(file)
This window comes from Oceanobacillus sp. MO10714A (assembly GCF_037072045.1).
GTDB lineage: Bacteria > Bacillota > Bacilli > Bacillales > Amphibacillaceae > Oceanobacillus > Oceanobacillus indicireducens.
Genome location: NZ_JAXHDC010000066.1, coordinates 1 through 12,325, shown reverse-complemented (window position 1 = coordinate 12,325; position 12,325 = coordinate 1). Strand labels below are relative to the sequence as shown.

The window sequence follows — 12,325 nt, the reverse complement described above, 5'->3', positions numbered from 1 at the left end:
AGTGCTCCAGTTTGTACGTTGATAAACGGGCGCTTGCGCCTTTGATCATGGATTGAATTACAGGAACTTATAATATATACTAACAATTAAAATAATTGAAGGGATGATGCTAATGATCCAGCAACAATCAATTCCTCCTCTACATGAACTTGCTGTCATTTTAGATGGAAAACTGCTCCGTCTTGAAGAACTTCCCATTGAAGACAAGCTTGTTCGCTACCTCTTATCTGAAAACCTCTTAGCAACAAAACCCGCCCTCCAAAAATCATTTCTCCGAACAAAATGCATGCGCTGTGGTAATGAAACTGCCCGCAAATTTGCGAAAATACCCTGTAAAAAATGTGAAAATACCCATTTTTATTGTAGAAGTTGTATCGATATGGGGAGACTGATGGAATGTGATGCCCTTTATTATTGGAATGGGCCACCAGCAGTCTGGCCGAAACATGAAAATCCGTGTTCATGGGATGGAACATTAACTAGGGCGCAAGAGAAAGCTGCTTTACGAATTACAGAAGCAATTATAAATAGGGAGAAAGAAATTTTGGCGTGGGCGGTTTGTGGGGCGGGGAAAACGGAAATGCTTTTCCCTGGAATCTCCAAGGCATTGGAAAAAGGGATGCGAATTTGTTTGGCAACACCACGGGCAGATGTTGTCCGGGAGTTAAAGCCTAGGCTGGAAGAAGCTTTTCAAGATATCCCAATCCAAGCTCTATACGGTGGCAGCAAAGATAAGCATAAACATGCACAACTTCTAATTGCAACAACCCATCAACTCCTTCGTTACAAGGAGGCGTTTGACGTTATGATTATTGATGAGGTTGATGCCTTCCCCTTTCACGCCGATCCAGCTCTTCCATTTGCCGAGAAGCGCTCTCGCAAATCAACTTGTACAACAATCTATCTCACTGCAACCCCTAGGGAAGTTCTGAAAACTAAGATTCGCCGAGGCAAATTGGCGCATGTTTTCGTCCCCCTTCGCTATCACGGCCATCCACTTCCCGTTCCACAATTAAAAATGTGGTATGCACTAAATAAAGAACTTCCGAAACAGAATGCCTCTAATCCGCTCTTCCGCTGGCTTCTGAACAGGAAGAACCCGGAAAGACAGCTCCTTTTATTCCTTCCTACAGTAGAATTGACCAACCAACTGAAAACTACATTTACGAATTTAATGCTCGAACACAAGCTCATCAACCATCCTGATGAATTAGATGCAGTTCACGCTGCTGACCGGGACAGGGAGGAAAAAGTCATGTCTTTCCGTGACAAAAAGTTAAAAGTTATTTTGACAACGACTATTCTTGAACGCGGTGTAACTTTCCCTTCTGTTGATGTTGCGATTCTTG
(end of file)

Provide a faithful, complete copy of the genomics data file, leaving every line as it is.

This window comes from Oceanobacillus sp. MO10714A (assembly GCF_037072045.1).
GTDB lineage: Bacteria > Bacillota > Bacilli > Bacillales > Amphibacillaceae > Oceanobacillus > Oceanobacillus indicireducens.
Genome location: NZ_JAXHDC010000066.1, coordinates 1 through 12,325, shown reverse-complemented (window position 1 = coordinate 12,325; position 12,325 = coordinate 1). Strand labels below are relative to the sequence as shown.

The window sequence follows — 12,325 nt, the reverse complement described above, 5'->3', positions numbered from 1 at the left end:
AGTGCTCCAGTTTGTACGTTGATAAACGGGCGCTTGCGCCTTTGATCATGGATTGAATTACAGGAACTTATAATATATACTAACAATTAAAATAATTGAAGGGATGATGCTAATGATCCAGCAACAATCAATTCCTCCTCTACATGAACTTGCTGTCATTTTAGATGGAAAACTGCTCCGTCTTGAAGAACTTCCCATTGAAGACAAGCTTGTTCGCTACCTCTTATCTGAAAACCTCTTAGCAACAAAACCCGCCCTCCAAAAATCATTTCTCCGAACAAAATGCATGCGCTGTGGTAATGAAACTGCCCGCAAATTTGCGAAAATACCCTGTAAAAAATGTGAAAATACCCATTTTTATTGTAGAAGTTGTATCGATATGGGGAGACTGATGGAATGTGATGCCCTTTATTATTGGAATGGGCCACCAGCAGTCTGGCCGAAACATGAAAATCCGTGTTCATGGGATGGAACATTAACTAGGGCGCAAGAGAAAGCTGCTTTACGAATTACAGAAGCAATTATAAATAGGGAGAAAGAAATTTTGGCGTGGGCGGTTTGTGGGGCGGGGAAAACGGAAATGCTTTTCCCTGGAATCTCCAAGGCATTGGAAAAAGGGATGCGAATTTGTTTGGCAACACCACGGGCAGATGTTGTCCGGGAGTTAAAGCCTAGGCTGGAAGAAGCTTTTCAAGATATCCCAATCCAAGCTCTATACGGTGGCAGCAAAGATAAGCATAAACATGCACAACTTCTAATTGCAACAACCCATCAACTCCTTCGTTACAAGGAGGCGTTTGACGTTATGATTATTGATGAGGTTGATGCCTTCCCCTTTCACGCCGATCCAGCTCTTCCATTTGCCGAGAAGCGCTCTCGCAAATCAACTTGTACAACAATCTATCTCACTGCAACCCCTAGGGAAGTTCTGAAAACTAAGATTCGCCGAGGCAAATTGGCGCATGTTTTCGTCCCCCTTCGCTATCACGGCCATCCACTTCCCGTTCCACAATTAAAAATGTGGTATGCACTAAATAAAGAACTTCCGAAACAGAATGCCTCTAATCCGCTCTTCCGCTGGCTTCTGAACAGGAAGAACCCGGAAAGACAGCTCCTTTTATTCCTTCCTACAGTAGAATTGACCAACCAACTGAAAACTACATTTACGAATTTAATGCTCGAACACAAGCTCATCAACCATCCTGATGAATTAGATGCAGTTCACGCTGCTGACCGGGACAGGGAGGAAAAAGTCATGTCTTTCCGTGACAAAAAGTTAAAAGTTATTTTGACAACGACTATTCTTGAACGCGGTGTAACTTTCCCTTCTGTTGATGTTGCGATTCTTG